Soulseek, created by former Napster programmer Nir Arbe, is a lessor known file-sharing network/application. Although files of any type can be shared, its specialty lies in the diverse independent music to be found within – for electronic music lovers Soulseek an absolute goldmine. But it’s not all good news.
In July 2008, security researcher Laurent Gaffié found a bug in two of the latest versions of the official software – Soulseek 157 NS & 156. The problem was so serious he informed the Soulseek developer on 3rd September 2008. Unfortunately, Laurent heard nothing back so on 14 October 2008 he contacted the developer again. He appears to have been ignored. On 16 May 2009 Laurent tried again to contact the Soulseek team – yet again he had no response so decided to reveal his findings.
So what exactly is the problem? First of all it’s necessary to understand a little about how the Soulseek search works. When a user searches for an MP3 via their contact list or on a Soulseek IRC channel, their Soulseek client sends the query to the Soulseek server. The server then sends a distributed search query on the whole channel.
Laurent told TorrentFreak, “The P2P Soulseek bug is critical because of the nature of the bug. It appears when you send an overly long search request to the server, and it redirects it directly to everyone without checking the length of the request, then a memory corruption happens in every client that received this query.”
“By corrupting the Soulseek memory it becomes possible to control the program memory flow and redirect it anywhere you want,” Laurent explained. “In this case, you redirect the program to a shellcode you’ve placed in the memory and then code execution occurs. The problem with this type of “buffer overflow” is the nature of it, it’s a SEH overflow (Exception Handler) which will work on most Windows platforms.”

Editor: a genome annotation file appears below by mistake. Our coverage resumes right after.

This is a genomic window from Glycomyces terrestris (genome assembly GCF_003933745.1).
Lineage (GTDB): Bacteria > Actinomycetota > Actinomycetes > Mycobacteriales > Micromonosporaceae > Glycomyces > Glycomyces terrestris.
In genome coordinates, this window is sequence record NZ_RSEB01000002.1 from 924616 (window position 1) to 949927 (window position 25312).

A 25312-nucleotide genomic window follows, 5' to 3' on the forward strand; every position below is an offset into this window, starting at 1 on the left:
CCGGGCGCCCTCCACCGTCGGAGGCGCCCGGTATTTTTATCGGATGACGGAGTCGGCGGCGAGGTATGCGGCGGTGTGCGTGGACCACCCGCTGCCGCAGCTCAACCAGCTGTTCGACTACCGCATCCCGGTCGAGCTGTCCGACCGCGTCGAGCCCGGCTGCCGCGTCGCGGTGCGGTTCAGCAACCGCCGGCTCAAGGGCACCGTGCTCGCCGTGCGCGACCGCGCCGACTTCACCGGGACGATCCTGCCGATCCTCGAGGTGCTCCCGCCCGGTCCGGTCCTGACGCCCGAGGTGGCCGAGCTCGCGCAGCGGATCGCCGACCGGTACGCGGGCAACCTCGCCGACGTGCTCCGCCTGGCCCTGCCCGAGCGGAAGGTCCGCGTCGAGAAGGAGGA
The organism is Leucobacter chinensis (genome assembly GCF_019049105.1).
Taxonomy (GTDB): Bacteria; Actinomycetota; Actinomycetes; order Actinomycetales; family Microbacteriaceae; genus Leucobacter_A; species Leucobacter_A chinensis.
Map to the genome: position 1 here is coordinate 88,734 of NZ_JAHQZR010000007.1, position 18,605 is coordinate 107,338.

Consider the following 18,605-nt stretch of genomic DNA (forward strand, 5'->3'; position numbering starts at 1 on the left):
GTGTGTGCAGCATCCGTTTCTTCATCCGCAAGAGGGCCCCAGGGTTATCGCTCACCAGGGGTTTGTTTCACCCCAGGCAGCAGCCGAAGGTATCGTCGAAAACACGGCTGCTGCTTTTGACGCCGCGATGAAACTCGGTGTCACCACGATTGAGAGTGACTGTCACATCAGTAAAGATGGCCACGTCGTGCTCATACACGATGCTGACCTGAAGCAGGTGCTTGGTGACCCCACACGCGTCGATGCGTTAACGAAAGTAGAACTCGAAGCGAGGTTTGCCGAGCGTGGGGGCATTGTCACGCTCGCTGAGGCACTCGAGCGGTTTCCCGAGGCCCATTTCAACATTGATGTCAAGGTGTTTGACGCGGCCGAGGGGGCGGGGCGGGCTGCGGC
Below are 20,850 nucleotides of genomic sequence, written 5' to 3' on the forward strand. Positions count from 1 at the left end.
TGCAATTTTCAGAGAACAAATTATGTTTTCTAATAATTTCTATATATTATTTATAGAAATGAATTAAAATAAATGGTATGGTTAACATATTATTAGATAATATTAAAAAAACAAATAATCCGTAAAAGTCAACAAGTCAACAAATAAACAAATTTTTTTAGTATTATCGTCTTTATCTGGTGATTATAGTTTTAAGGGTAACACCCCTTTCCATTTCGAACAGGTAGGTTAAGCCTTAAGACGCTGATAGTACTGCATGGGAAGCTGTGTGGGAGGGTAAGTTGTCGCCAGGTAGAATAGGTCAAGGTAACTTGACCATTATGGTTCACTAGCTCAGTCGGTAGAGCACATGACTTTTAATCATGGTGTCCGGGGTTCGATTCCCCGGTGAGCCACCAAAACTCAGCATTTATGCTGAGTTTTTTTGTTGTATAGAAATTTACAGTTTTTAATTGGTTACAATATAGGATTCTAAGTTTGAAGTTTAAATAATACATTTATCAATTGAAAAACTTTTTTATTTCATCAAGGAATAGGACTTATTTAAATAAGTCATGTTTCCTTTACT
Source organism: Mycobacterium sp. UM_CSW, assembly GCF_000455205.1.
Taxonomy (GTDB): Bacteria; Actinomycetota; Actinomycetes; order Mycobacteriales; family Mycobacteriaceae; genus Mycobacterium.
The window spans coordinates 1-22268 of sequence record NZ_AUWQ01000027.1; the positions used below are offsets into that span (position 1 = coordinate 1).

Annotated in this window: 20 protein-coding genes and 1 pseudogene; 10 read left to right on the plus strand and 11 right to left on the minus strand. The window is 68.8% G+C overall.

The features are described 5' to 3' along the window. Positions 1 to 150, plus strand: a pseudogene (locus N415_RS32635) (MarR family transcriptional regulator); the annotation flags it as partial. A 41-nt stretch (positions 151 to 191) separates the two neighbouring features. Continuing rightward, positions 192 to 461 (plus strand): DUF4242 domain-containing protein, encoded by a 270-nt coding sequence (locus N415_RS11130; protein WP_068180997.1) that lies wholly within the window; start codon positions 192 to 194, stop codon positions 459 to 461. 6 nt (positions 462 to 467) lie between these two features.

Laurent told TorrentFreak that there is no need to have any interaction with a targeted channel or user, it’s just possible to log on and send the distributed search. This makes the Soulseek vulnerability perfect for a very fast spreading worm scenario.
“I’ve released a very limited proof of concept, to avoid scripts-kiddies problem on the Soulseek network,” notes Laurent, “but this doesn’t avoid a worm scenario, because this binary protocol is not so hard to reverse.”
Apart from being a perfect scenario for a fast spreading worm or mass Soulseek client exploitation, Laurent told us this attack can be used to remotely control any machine connected to the Internet with a Soulseek client. Let’s hope the Soulseek team take notice and get this fixed.
In the meantime, worried Soulseek users can avoid this vulnerability by ditching the official client and using the Python Nicotine Plus client instead.